Abstraction for quad panning using x,y coordinates

There are several standard speaker configurations for 2-dimensional surround sound panning, such as quadraphonic (four speakers in a square or rectangular placement) and the 5.1 or 7.1 THX cinema surround specifications. There are also sound distribution encoding techniques that work for a variety of speaker configurations, such as the Ambisonics panning description, and there are processing techniques such as head-related transfer functions (HRTF) filtering.

This shows a simple algorithm for intensity panning with a rectangular quadraphonic speaker configuration.

One way to implement two-dimensional panning is to specify the sound's virtual location as an x,y coordinate point on a rectangular plane representing the floor of the room, with a speaker at each corner of the plane. The x value can be used to represent the left-right panning (0 to 1, going from left to right) and the y value represents the front-back panning (0 to 1, going from front to back). For some purposes, simple linear panning might suffice (or even be found to be preferable). I usually prefer to use a constant intensity panning algorithm. So I use the pan~ abstraction to calculate the amplitudes that will provide the left-to-right panning illusion, and then I use two other pan~ objects to pan each of those gains (the left and right amplitudes) from front to back.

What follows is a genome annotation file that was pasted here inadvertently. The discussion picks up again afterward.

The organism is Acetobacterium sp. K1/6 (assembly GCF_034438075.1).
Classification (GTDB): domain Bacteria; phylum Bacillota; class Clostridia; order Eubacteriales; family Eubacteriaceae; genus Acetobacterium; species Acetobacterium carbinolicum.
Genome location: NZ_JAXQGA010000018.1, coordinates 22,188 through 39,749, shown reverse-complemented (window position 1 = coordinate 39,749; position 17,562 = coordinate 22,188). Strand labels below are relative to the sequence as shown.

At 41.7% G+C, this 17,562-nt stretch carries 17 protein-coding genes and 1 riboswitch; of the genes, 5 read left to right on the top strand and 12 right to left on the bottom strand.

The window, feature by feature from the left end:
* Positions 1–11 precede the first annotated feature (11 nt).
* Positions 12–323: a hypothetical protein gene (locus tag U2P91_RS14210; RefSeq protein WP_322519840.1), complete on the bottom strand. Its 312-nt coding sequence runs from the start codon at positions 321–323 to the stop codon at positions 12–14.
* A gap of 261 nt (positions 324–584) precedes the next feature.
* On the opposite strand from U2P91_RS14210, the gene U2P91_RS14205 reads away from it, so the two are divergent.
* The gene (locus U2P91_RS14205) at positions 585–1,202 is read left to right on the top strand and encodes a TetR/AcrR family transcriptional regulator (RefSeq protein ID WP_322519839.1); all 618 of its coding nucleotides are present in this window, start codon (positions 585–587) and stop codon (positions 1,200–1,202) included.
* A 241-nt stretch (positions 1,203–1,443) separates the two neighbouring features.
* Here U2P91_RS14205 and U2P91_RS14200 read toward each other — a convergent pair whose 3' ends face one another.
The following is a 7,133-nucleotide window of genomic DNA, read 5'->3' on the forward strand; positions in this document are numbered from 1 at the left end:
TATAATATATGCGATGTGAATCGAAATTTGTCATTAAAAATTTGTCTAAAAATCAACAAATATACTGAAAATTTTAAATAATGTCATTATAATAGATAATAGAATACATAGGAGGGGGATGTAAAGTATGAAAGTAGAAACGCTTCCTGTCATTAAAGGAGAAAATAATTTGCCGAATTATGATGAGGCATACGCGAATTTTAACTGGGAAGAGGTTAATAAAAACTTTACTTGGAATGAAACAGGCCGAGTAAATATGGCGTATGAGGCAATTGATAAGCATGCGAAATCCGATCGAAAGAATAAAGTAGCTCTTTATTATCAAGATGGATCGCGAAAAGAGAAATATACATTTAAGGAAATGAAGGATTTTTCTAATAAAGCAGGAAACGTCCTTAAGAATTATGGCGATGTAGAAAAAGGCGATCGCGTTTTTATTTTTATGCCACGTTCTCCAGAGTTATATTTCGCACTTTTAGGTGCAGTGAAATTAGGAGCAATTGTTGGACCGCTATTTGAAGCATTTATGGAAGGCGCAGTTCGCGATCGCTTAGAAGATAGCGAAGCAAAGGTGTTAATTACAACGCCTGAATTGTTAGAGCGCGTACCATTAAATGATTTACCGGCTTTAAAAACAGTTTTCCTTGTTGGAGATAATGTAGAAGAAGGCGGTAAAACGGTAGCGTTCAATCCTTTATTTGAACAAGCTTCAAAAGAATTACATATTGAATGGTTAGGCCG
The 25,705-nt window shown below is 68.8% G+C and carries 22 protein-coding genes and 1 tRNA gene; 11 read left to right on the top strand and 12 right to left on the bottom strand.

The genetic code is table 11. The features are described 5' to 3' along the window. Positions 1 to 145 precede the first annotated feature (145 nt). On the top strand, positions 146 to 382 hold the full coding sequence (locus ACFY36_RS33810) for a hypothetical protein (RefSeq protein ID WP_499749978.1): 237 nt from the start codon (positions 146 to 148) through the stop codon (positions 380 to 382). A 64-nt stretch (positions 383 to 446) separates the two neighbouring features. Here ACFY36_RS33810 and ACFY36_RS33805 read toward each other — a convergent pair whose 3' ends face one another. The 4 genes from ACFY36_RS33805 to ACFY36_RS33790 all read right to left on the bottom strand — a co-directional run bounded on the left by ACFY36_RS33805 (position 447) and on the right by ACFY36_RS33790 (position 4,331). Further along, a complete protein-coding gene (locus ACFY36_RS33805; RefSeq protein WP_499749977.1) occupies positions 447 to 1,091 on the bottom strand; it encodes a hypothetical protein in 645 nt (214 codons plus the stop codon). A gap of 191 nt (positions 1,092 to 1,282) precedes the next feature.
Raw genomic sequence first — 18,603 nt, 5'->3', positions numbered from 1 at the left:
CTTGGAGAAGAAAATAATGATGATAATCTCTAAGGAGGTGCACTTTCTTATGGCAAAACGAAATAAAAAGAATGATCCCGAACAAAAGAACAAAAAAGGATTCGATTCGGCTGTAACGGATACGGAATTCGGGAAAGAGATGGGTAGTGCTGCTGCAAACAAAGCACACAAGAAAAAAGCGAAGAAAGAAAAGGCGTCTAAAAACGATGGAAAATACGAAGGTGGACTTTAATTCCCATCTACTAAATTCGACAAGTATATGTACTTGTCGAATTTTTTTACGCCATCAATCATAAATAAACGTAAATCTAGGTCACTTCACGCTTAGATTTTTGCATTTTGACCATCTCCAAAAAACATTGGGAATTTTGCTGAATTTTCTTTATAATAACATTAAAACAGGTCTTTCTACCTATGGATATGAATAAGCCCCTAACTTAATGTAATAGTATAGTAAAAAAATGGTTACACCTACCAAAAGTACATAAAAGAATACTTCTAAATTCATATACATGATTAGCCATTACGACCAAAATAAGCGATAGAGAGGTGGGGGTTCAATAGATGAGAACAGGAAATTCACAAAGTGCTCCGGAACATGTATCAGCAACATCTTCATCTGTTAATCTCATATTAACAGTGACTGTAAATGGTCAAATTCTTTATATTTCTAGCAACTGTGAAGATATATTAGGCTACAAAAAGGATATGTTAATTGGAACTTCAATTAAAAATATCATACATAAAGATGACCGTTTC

This patch is an abstraction that enacts that plan. (It requires that the pan~ abstraction be somewhere in the Max file search path.) You can use this to pan any signal to four speakers in a rectangular quadraphonic layout. It takes a signal in its left inlet, an x coordinate in its second inlet, and a y coordinate in its right inlet. Similarly to the pan~ abstraction, it allows the panning coordinates to be specified as initial arguments, floats in the 2nd and 3rd inlets, or as signals.

Save this patch in Max's file search path with the name "panLRFB~.maxpat", so that you can use it as a subpatch in other patches. Its use as an abstraction called panLRFB~ is demonstrated in another example, "Quadraphonic panning with mouse control and Open GL visualization".